Ellen DeGeneres loves Kansas City rapper Mac Lethal

03/24/2014 3:31 PM

05/20/2014 7:01 PM

After a long weekend of Kansas teams getting edged out of the NCAA Tournament, Mac Lethal delivered a hometown win Monday.

The Kansas City rapper walked across the stage on “The Ellen DeGeneres Show,” hands in the air, smile on his face, and it was hard not feel victorious.

“Look where I am right now,” said Mac (born David McCleary Sheldon) as he sat down in the guest chair, humbled at his accomplishments.

“You deserve to be wherever you want to be because that was the most impressive thing,” Ellen said of his rapping.

He replied: “This is the most impressive chair that I have ever sat in in my life.”

Mac then proceeded to chat with Ellen and her guest co-host, Jason Bateman, perform a rap he wrote just for her and gush about his baby boy.

Later, he told me: “It was a very exhilarating experience and I am happy that I got to do it. I am a fan of the show. I think it’s funny, and I don’t have to force myself to watch. She is great.”

Mac made the jump from a staple of the local hip-hop scene to viral sensation when he rhymed and flipped flapjacks in his hyper-speed version of Chris Brown’s “Look at Me Now,” known as “The Pancake Rap.” Today, more than two years later, that video has more than 30 million views.

His most recent tongue-twisting rhyme, “

Alphabet Insanity

,” posted a month ago, earned 2.5 million views in two weeks. It caught Ellen’s eye, and she featured the video on her show earlier this month. Soon after, her people called Mac. She wanted to meet him. He taped Monday’s show with her last Thursday.

On the show, Mac told Ellen how rapping fast helps him put his son, Rocky, to sleep. (Insert collective swoon.) And adorable pictures of the 1-year-old flashed onscreen behind them.

When she asked about his passion for rap, he said simply, “I like that I can give a voice to people that can’t defend themselves. I like that it’s edgy, it’s a little counterculture, but I can still express a good, positive message and do creative stuff with it.”

Mac already has a successful book, “Texts From Bennett,” a show based on that book in development for FX and an online series on Pharrell’s popular YouTube channel,


. This appearance on “Ellen” is yet another step in Mac’s growing success.

“It’s a big deal because an independent artist is getting a major look, essentially because he turned his talent for verbal acrobatics into a viral sensation,” says Meka Udoh, co-founder of 2DopeBoyz.com, one of the top hip-hop sites around. Meka says it’s up to Mac to decide what to do with that platform.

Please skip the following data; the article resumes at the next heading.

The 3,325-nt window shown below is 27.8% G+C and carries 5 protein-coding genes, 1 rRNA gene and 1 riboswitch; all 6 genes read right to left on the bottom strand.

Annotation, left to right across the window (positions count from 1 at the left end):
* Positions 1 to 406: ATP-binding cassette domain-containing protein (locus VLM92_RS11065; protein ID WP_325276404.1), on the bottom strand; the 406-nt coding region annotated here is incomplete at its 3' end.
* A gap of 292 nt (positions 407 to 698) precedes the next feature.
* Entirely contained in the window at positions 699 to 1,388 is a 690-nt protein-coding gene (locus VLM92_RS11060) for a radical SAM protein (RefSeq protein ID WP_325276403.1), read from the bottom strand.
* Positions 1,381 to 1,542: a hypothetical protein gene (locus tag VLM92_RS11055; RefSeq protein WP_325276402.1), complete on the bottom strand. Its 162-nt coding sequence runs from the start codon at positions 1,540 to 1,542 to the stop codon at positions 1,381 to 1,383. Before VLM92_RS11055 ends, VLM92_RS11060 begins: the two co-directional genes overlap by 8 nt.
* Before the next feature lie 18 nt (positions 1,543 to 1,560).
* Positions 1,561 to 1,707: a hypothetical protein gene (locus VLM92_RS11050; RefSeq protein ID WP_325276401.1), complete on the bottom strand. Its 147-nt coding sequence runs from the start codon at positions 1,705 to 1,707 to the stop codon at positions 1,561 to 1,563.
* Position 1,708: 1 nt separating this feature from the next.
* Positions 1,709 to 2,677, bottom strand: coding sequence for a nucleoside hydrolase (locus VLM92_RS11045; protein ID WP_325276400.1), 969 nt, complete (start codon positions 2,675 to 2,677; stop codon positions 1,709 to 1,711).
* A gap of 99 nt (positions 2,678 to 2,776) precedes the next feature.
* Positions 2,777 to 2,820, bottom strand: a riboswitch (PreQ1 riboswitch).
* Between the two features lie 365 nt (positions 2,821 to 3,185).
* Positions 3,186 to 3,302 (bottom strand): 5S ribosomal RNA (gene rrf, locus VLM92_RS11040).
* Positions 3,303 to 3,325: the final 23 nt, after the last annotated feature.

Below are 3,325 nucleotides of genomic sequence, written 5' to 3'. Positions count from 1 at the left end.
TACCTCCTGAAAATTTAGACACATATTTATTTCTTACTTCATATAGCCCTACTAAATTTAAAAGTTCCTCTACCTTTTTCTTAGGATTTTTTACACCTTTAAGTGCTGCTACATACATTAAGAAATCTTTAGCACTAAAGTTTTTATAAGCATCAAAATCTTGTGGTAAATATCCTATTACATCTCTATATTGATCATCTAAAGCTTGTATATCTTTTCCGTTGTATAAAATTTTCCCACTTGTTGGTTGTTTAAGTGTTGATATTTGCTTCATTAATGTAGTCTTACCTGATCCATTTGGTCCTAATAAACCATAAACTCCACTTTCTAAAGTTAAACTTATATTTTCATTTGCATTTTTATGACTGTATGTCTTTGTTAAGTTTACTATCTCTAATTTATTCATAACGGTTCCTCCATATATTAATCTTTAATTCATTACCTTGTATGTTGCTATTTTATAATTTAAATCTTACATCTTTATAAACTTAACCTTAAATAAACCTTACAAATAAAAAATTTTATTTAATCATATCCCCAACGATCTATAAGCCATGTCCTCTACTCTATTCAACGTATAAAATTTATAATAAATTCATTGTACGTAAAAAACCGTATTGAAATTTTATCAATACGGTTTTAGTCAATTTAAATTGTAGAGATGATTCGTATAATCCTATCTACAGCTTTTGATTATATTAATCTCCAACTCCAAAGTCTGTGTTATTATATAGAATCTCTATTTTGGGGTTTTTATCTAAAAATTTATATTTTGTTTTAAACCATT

Mac’s first move was remixing the theme music to Ellen’s celebrated talk show, and he even gave a shout-out to “the city of Missouri in a state called Kansas” (that’s poetic license to rhyme with Cate Blanchett).

“I had under a week to put the song together for her show,” he told me.

He worked with his friend Seven (a Kansas City producer known for his work with Tech N9ne) on the beat. Mac put it on his phone, and while on the plane to California, he came up with the lyrics, rapping them to his son (and putting him into a deep sleep). He performed it for the first time Wednesday in the hotel lobby for Ellen’s staffers, and that next day he was on the big stage.

It sounds hard, but it’s the way Mac’s mind works. He is constantly challenging himself. Next: another development deal for TV and a second book.

“There is so much that I want to do,” he says. “I don’t have a No. 1 song on the radio; I don’t have a platinum album yet. I want to do things I haven’t done yet.”

Right now, he’s enjoying representing for Kansas City and hip-hop. Because rap is more than jewelry, cars and clothes. It’s bigger than the pop rap that Lorde sings about in her Grammy-winning “Royals.”

“In 2014, it’s narrow-minded to not acknowledge that there are other elements of every musical genre, including hip-hop, other than what you hear on the radio. Almost all of the albums in the best rap category at the Grammys were next-level, interesting records.

“Even Kanye West, his last album was a critical success and it was interesting, noisy and weird — a futuristic sounding album. There is much more to hip-hop. Macklemore, Kendrick Lamar, Drake, Tech N9ne — they are all doing creative stuff. That’s what this is about, representing what I am a part of. I will never forget my roots.”

Not in rap nor in Kansas City. Mac Lethal will always carry us with him.

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